Southern Sailing: On The Confederacy's Brief, Heroic Naval Academy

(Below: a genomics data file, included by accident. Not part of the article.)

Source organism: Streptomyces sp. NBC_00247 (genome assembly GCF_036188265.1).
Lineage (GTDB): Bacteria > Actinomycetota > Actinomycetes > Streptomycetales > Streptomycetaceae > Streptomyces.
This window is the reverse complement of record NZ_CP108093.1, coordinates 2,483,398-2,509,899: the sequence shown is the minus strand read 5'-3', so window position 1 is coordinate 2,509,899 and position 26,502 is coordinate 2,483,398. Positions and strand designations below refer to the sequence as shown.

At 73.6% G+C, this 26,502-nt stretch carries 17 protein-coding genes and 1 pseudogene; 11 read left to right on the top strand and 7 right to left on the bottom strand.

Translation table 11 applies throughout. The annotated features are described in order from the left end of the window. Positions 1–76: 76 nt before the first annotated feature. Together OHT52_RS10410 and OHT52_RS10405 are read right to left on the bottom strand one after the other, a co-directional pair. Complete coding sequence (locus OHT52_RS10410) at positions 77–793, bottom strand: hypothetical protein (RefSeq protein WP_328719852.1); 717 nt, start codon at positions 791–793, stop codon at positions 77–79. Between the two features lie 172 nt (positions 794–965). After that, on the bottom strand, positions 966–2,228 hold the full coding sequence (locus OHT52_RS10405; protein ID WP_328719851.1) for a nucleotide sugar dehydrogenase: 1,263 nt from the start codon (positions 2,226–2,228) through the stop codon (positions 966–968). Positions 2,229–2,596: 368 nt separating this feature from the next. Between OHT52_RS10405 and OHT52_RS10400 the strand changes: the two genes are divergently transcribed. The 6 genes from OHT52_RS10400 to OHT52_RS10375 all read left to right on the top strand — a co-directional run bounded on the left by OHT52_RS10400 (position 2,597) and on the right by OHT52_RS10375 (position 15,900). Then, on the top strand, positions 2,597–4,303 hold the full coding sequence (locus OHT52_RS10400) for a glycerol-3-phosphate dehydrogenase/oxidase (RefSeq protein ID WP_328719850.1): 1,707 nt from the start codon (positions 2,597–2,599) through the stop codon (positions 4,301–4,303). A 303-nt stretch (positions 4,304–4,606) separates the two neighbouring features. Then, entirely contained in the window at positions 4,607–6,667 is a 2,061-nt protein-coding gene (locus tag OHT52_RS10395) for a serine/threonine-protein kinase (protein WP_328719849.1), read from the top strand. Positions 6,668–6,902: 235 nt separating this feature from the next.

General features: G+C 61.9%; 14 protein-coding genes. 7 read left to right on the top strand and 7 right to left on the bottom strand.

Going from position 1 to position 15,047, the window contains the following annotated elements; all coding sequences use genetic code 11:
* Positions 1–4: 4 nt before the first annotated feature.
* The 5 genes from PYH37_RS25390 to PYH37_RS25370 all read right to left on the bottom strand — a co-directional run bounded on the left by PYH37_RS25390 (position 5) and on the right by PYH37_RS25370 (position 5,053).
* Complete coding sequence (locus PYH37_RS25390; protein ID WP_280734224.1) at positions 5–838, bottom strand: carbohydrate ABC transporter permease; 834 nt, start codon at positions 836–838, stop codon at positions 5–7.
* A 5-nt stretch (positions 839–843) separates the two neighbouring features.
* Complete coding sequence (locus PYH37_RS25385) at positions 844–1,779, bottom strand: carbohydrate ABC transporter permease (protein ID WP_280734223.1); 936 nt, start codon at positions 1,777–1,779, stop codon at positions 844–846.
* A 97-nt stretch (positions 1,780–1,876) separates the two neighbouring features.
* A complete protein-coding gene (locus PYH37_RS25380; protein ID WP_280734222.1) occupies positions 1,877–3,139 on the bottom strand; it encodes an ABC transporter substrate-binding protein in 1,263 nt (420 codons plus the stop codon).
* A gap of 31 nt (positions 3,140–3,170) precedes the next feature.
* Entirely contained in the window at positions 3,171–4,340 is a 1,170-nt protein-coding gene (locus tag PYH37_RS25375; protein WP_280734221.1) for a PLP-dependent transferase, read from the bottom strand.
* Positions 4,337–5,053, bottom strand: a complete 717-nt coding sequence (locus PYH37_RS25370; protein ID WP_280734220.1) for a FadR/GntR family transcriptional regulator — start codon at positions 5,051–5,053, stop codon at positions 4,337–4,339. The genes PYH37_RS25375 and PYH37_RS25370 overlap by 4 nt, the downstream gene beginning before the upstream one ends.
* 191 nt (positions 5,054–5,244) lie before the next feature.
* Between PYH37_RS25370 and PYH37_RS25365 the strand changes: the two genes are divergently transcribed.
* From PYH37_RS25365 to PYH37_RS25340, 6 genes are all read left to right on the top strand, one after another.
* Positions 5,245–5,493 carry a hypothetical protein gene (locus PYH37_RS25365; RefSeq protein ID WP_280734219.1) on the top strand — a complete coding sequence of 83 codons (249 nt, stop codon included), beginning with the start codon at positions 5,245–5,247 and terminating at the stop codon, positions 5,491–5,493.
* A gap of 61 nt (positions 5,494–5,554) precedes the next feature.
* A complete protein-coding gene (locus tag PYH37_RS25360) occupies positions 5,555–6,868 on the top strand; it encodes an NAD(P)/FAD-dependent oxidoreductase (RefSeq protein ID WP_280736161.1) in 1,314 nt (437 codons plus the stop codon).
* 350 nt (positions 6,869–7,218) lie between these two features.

The resources of the Southern Confederacy were pitifully small at the outset of the Civil War, and they dwindled steadily as the struggle ran its course. This was especially the case with the South's naval efforts. Lacking a fleet or any hope of building one, Confederate accomplishments were singular, piecemeal, and occasionally quite successful. Such escapades are not in this book. Rather, R. Thomas Campbell's fourth volume on Confederate ventures at sea treats a little-known aspect: the naval college established midway through the war. Modeled after the U.S. Naval Academy and designed to train young men for junior-grade ranks, the school did its best with what it had at hand. Its saga was brief and undramatic, heroic but of limited value. Campbell has pulled together all the bits and pieces obtainable for this story of the naval school. Diary excerpts are included if they were found; huge chunks of Superintendent William H. Parker's printed and well-known memoirs are incorporated. When a midshipman wrote an account of any isolated action or observation on naval life, it too is included. Although Campbell attempts to follow a chronological path, lack of source material often leaves the chapters as individual and unconnected theses. The school opened in November 1863. The "campus" was the C.S.S. Patrick Henry, anchored at Drewry's Bluff in the James River below Richmond. Fifty-two midshipmen composed the student body. Superintendent Parker naturally receives much attention. The top graduate of the U.S. Naval Academy Class of 1847, Parker had the distinction of serving aboard both the U.S.S. Merrimack and the C.S.S. Virginia prior to taking charge of the young officers-to-be. Following biographical sketches of other faculty members is a section devoted to the school-ship. Originally christened the Yorktown, the vessel was the Patrick Henry when she participated in the March 1862 naval battle of Hampton Roads. The side-wheeler remained in use as an academy until it burned in the evacuation of Richmond. Confederate Secretary of the Navy Stephen Mallory receives deserved discussion. The innovative Floridian knew his fledgling navy would never be big enough to swap punches with the more established, greater-supplied U.S. Navy. So Mallory resorted to revolutionary weapons: ironclad ships, torpedoes (mines), tactical submarines, and the like. There was a moment or two of drama for the midshipmen. In February 1864, eight of them were part of a raiding team that captured the U.S.S. Underwriter near New Bern, N.C. Three months later, 19 of the students joined the James River Squadron to contest Union General Benjamin F. Butler's army-navy advance up the river. Each naval group more or less bottled up the other. The midshipmen then returned to school until November, when all of the youngsters were ordered on active duty to assist hard-pressed Confederate forces. That was basically the end of the academy. Campbell includes a number of appendices: a photo gallery of midshipmen, a roster of the academy, a list of midshipmen assigned while overseas, regulations for the naval school and of the Patrick Henry, plus other tidbits. "The fact that the school existed at all is simply astounding," the author concludes. "Even more remarkable is the success that the school enjoyed in spite of the terrible war that raged around it. School boys one day, soldiers the next, and yet through it all, the Academy was able to train and graduate these boys as junior naval officers who were second to none. In fact, they were no doubt superior to many, for their classroom instruction had been supplemented by active operational experiences." Campbell has sought earnestly to tell the academy's full story. Lack of sources blocked that objective. If the author occasionally relies too heavily on lengthy quotations from printed sources, it was the result of an honest effort to make the chronicle as complete as possible. No question exists but that the fragments woven together here are the fullest account of the Confederate Naval Academy this age will ever see. James I. Robertson, Jr., is author of Stonewall Jackson: The Man, The Soldier, The Legend and other books.